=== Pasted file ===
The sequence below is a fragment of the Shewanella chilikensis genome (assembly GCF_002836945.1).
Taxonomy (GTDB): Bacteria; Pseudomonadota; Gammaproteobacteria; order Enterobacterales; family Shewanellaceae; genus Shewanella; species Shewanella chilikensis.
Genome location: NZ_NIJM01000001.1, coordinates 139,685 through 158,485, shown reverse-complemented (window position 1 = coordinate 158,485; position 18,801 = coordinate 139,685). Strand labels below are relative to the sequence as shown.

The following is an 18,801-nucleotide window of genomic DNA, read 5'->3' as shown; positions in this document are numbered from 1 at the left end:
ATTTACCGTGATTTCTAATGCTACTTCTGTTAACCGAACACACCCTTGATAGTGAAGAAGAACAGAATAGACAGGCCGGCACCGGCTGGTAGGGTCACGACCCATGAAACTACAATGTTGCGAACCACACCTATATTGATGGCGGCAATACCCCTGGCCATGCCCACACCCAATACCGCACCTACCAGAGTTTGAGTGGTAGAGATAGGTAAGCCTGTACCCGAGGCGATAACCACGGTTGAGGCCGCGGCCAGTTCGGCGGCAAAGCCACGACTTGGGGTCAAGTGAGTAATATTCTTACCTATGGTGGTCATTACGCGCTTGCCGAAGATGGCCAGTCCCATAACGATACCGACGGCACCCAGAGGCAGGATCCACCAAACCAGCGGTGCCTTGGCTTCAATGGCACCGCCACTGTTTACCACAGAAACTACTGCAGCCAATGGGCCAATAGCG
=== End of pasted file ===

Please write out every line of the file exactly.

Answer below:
The sequence below is a fragment of the Shewanella chilikensis genome (assembly GCF_002836945.1).
Taxonomy (GTDB): Bacteria; Pseudomonadota; Gammaproteobacteria; order Enterobacterales; family Shewanellaceae; genus Shewanella; species Shewanella chilikensis.
Genome location: NZ_NIJM01000001.1, coordinates 139,685 through 158,485, shown reverse-complemented (window position 1 = coordinate 158,485; position 18,801 = coordinate 139,685). Strand labels below are relative to the sequence as shown.

The following is an 18,801-nucleotide window of genomic DNA, read 5'->3' as shown; positions in this document are numbered from 1 at the left end:
ATTTACCGTGATTTCTAATGCTACTTCTGTTAACCGAACACACCCTTGATAGTGAAGAAGAACAGAATAGACAGGCCGGCACCGGCTGGTAGGGTCACGACCCATGAAACTACAATGTTGCGAACCACACCTATATTGATGGCGGCAATACCCCTGGCCATGCCCACACCCAATACCGCACCTACCAGAGTTTGAGTGGTAGAGATAGGTAAGCCTGTACCCGAGGCGATAACCACGGTTGAGGCCGCGGCCAGTTCGGCGGCAAAGCCACGACTTGGGGTCAAGTGAGTAATATTCTTACCTATGGTGGTCATTACGCGCTTGCCGAAGATGGCCAGTCCCATAACGATACCGACGGCACCCAGAGGCAGGATCCACCAAACCAGCGGTGCCTTGGCTTCAATGGCACCGCCACTGTTTACCACAGAAACTACTGCAGCCAATGGGCCAATAGCG